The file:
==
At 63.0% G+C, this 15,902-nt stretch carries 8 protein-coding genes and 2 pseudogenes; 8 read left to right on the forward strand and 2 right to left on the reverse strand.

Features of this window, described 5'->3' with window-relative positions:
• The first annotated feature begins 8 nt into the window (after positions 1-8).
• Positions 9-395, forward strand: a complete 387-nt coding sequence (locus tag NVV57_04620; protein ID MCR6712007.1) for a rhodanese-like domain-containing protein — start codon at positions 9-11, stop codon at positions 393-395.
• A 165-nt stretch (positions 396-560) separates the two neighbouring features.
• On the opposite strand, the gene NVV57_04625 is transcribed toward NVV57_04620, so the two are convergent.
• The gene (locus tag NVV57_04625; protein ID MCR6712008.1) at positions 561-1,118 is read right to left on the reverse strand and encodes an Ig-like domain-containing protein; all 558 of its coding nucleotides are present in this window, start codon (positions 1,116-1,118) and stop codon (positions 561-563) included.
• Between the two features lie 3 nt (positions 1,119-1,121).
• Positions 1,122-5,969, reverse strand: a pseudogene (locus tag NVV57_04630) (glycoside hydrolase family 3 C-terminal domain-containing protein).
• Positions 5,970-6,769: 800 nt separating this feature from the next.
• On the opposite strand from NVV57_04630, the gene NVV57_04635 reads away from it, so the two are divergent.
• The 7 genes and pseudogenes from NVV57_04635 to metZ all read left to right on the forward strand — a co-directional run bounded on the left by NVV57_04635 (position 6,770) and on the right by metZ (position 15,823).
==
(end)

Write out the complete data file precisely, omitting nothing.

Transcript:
At 63.0% G+C, this 15,902-nt stretch carries 8 protein-coding genes and 2 pseudogenes; 8 read left to right on the forward strand and 2 right to left on the reverse strand.

Features of this window, described 5'->3' with window-relative positions:
• The first annotated feature begins 8 nt into the window (after positions 1-8).
• Positions 9-395, forward strand: a complete 387-nt coding sequence (locus tag NVV57_04620; protein ID MCR6712007.1) for a rhodanese-like domain-containing protein — start codon at positions 9-11, stop codon at positions 393-395.
• A 165-nt stretch (positions 396-560) separates the two neighbouring features.
• On the opposite strand, the gene NVV57_04625 is transcribed toward NVV57_04620, so the two are convergent.
• The gene (locus tag NVV57_04625; protein ID MCR6712008.1) at positions 561-1,118 is read right to left on the reverse strand and encodes an Ig-like domain-containing protein; all 558 of its coding nucleotides are present in this window, start codon (positions 1,116-1,118) and stop codon (positions 561-563) included.
• Between the two features lie 3 nt (positions 1,119-1,121).
• Positions 1,122-5,969, reverse strand: a pseudogene (locus tag NVV57_04630) (glycoside hydrolase family 3 C-terminal domain-containing protein).
• Positions 5,970-6,769: 800 nt separating this feature from the next.
• On the opposite strand from NVV57_04630, the gene NVV57_04635 reads away from it, so the two are divergent.
• The 7 genes and pseudogenes from NVV57_04635 to metZ all read left to right on the forward strand — a co-directional run bounded on the left by NVV57_04635 (position 6,770) and on the right by metZ (position 15,823).